Mr. Redmond : Strategic planning is, I believe, an important element of how the proposed market fits into the overall picture. Perhaps there should be an authority to look at London as a whole. I remember my hon. Friend speaking one evening in the Chamber about the proposal to move Spitalfields market : he was worried about the loss of character that the move would entail. Markets cannot retain the character that they have possessed for many years if they are moved from one place to another. I do not know London as well as my hon. Friend, but I feel that we should examine the sites of such markets throughout the city.
Let me echo my hon. Friend's remarks to the Minister. Last time we discussed a private Bill we faced someone far less attractive, and it is well worth our while to be here this evening.
Mr. Cohen : I shall not go into the Spitalfields issue tonight, as I have already made my views clear. My hon. Friend is, however, right to say that a strategic planning authority for London is needed to consider the implications of the building of markets and the roads around them. Parliament has not the necessary localised knowledge. This is not Parliament's job ; we have plenty of other serious issues to address. Today we have heard statements on China and on the NATO conference, but we should have debated those issues. Those are the real issues for the Parliament of today, rather than the question of some regional market--although it may be important to local people. The market seems to be the cause of an internecine battle between the authorities of Redbridge and Romford which should be sorted out at local level by a strategic planning authority like the old GLC.
Mr. James Arbuthnot (Wanstead and Woodford) : I believe that I am the only Member present this evening who was also present for the entire two hours and 40 minutes of the hon. Gentleman's speech on the City of London (Various Powers) Bill. If he really feels that we should not be debating this matter, the solution lies in his hands. I wonder whether his speech this evening will last as long.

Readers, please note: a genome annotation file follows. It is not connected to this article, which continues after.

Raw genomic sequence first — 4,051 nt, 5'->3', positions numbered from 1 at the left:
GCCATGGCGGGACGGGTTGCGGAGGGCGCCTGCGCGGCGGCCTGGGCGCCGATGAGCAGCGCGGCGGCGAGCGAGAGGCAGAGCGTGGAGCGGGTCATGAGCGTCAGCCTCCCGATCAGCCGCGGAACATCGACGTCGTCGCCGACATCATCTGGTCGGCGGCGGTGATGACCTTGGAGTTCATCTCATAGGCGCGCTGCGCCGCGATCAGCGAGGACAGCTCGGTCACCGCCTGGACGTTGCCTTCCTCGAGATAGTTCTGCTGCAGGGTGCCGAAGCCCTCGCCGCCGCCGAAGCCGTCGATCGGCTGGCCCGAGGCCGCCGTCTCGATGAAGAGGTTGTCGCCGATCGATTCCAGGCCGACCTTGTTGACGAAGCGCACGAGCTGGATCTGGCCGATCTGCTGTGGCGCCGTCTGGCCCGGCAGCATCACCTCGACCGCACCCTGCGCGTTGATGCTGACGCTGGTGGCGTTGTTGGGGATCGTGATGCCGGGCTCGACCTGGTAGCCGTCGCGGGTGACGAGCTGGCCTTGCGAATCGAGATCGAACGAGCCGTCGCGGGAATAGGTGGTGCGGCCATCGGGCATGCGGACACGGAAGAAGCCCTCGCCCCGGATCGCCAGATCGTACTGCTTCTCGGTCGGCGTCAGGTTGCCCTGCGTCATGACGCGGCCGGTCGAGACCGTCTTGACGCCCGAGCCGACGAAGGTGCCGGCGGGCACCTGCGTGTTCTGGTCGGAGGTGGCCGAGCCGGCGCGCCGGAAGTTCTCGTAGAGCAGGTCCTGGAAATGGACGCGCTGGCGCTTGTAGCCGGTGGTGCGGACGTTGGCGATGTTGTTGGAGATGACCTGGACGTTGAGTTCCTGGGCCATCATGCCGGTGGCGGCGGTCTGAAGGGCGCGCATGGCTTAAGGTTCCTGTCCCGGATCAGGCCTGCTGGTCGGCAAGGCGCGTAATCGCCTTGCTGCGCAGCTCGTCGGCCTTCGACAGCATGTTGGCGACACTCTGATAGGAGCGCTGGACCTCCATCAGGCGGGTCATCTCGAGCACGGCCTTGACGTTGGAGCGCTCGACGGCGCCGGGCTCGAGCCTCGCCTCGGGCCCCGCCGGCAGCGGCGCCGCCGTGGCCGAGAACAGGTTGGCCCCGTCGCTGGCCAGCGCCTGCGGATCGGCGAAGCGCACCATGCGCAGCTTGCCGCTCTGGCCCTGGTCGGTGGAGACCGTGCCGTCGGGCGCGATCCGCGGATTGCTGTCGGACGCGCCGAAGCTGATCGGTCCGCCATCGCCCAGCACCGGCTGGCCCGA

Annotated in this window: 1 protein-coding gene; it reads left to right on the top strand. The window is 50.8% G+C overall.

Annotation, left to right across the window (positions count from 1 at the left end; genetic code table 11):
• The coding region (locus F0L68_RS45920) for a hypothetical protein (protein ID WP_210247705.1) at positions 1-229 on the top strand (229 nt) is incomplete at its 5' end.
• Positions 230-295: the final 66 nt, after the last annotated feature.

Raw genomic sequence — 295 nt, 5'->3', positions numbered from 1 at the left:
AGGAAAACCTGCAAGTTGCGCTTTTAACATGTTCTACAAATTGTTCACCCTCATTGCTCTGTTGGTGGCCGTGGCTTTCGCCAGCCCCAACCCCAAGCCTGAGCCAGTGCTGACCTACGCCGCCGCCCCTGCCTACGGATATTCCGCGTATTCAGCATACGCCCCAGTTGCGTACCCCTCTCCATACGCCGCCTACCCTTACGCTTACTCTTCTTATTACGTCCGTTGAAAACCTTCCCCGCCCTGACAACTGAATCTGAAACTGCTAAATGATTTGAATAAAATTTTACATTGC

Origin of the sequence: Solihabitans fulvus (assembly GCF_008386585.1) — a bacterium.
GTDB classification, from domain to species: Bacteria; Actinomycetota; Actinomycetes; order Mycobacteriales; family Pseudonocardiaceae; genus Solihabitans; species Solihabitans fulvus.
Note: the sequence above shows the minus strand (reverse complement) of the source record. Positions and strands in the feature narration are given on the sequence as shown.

Column 86The hon. Gentleman expressed concern about the political bias that might be evident. Will he confirm that Labour- controlled Waltham Forest district council has no objection to the Bill?
Mr. Cohen : That was one of the things that put my back up. I objected to the Bill because of the road implications to which I have referred. Like any hon. Member who objects to legislation on such grounds, not knowing all the implications for my
constituency--shopping implications, for instance--I expected the promoters to discuss them with me at an early stage. I see that the hon. Member for Ilford, South (Mr. Thorne) is getting het up. Let me be fair : he arranged for the chief executive and the borough solicitor to come and discuss the matter with me last week. It was very late in the day, but I was grateful. Part of the purpose of my speech is to put on record some of the assurances that they gave about the roads not affecting Leyton adversely--or so they claimed. For months on end, not a word came from the Bill's promoters in response to my legitimate concern expressed in the form of an objection. Then I received a letter of literally three lines from the agent for the borough council, which said, "Why are you objecting? Your council does not object." The hon. Member for Wanstead and Woodford (Mr. Arbuthnot) made the same point. I was deeply insulted. I sent back a very curt postcard saying, "My council does not always speak for Leyton. Members of Parliament have the right to speak for their areas as well." It was rude of the agent not even to bother to find out why I was concerned about the Bill.
In answer to the hon. Gentleman's other point, I certainly do not intend to speak for two hours and 40 minutes this evening. Nevertheless, I have important and legitimate points to make. Leyton, after all, is a neighbour of Redbridge. We have a football team called Leytonstone and Ilford : it used to be called Leytonstone before it merged with Ilford. I fear that you are a little anxious, Madam Deputy Speaker, but one of the team's problems is that it now has no ground and has been thrown out of the league.
Mr. Eric Illsley (Barnsley, Central) : My hon. Friend has raised an interesting point. Would the market be held on football match days? That could complicate matters. I hope that my hon. Friend can also tell us whether the recently promoted Leyton Orient could play in the same area.